The Council of Canadians has written the Canada-Newfoundland and Labrador Offshore Petroleum Board expressing its concern that Corridor Resources could be granted a permit to drill a deep water exploration well in the Laurentian Trench, north of the Magdalene Islands, and that only a screening level of environmental assessment is being planned.
Council of Canadians vice-chair Leo Broderick writes, “This area of the Gulf called ‘Old Harry’ is a very productive, diverse and important marine environment that is already under great stress from marine shipping, decades of overfishing, land based pollution and now climate change. What we need to do is rehabilitate and conserve this Canadian treasure. What we do not need is petroleum development in this area with its many environmental problems and huge potential for an accident like the one in the Gulf of Mexico.”
Broderick highlights, “The Council of Canadians is requesting that you stop this project. We ask that you declare a moratorium on oil drilling inside the Gulf. And we also ask that you initiate a strategic environmental assessment with a full panel review and a regional public consultation process (i.e. public consultation meetings in all affected provinces). The Council of Canadians believes this matter is important to all Canadians, and your Board must ensure there is an opportunity provided where citizens can debate and decide on what is in the best interest of the Canadian people, the economy and the environment. We all must have time to take a hard look at the science, and to review the new information coming from the catastrophe in the Gulf of Mexico.”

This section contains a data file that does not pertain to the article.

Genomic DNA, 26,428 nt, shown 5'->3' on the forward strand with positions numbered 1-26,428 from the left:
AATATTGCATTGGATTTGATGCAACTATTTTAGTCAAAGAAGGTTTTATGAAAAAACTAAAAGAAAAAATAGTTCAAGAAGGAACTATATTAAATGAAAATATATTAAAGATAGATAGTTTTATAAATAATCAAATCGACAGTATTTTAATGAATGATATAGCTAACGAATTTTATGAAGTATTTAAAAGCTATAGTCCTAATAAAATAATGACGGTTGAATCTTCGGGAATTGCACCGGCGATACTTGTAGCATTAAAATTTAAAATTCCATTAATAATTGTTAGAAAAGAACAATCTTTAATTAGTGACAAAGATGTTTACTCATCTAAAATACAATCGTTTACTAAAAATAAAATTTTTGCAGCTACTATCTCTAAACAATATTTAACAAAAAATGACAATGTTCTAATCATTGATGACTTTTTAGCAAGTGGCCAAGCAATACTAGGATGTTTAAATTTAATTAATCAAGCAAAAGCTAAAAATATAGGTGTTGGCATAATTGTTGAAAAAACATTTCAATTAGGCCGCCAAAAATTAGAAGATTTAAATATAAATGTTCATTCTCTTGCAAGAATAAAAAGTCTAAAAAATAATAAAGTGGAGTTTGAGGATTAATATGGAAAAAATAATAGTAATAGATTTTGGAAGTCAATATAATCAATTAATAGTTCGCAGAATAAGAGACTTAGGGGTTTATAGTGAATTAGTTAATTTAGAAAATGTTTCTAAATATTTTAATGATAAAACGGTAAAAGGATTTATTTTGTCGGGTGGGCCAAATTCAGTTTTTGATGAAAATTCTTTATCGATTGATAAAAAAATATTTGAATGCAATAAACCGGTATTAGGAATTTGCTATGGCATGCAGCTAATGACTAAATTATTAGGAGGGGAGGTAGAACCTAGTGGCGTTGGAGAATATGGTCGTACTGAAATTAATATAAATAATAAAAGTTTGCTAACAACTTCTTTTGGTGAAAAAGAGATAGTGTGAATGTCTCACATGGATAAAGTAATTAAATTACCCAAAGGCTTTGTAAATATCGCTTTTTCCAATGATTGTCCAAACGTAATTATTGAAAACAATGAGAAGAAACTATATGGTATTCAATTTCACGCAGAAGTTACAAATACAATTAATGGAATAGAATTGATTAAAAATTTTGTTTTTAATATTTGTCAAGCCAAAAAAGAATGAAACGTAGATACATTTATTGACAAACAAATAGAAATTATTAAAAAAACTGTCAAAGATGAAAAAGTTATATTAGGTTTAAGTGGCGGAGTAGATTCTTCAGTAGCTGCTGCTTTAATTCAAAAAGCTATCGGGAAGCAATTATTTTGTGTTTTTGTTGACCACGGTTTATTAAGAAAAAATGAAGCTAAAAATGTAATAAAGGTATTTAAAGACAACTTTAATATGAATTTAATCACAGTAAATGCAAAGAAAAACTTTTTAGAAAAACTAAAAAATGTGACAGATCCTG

The ‘Old Harry’ field is located in the Gulf of St. Lawrence, which straddles Quebec’s boundary with Newfoundland. The Gulf of St. Lawrence is the world’s largest estuary and the outlet for the Great Lakes via the St. Lawrence River into the Atlantic Ocean. Corridor plans to drill on the Newfoundland side of ‘Old Harry’ by 2012 or 2013.
The Gulf of St. Lawrence is about one-sixth the size of the Gulf of Mexico and there are concerns that an incident similar to the Deepwater Horizon disaster could happen in that area. An oil spill in this area could have devastating consequences on Quebec, Newfoundland and Labrador, Prince Edward Island, New Brunswick and Nova Scotia.
Quebec Minister of Natural Resources Nathalie Normandeau said last fall that the ‘Old Harry’ site holds an estimated two billion barrels of oil and five trillion cubic feet of natural gas. Last week, just prior to the federal election, the Harper government and the Charest government signed a deal that allows for oil exploration in the St. Lawrence. It is believed that Quebec will lift its moratorium on exploration in its Gulf waters by late 2012.
Last November, the Council of Canadians joined the call from Save Our Seas and Shores, Attention Fragile (Magdalen Islands), Sierra Club Atlantic, and the Ecology Action Centre, for a moratorium on oil and gas development in the Gulf of St. Lawrence.
A recent Halifax Chronicle Herald article on the Corridor Resources application is at http://thechronicleherald.ca/Business/1234890.html.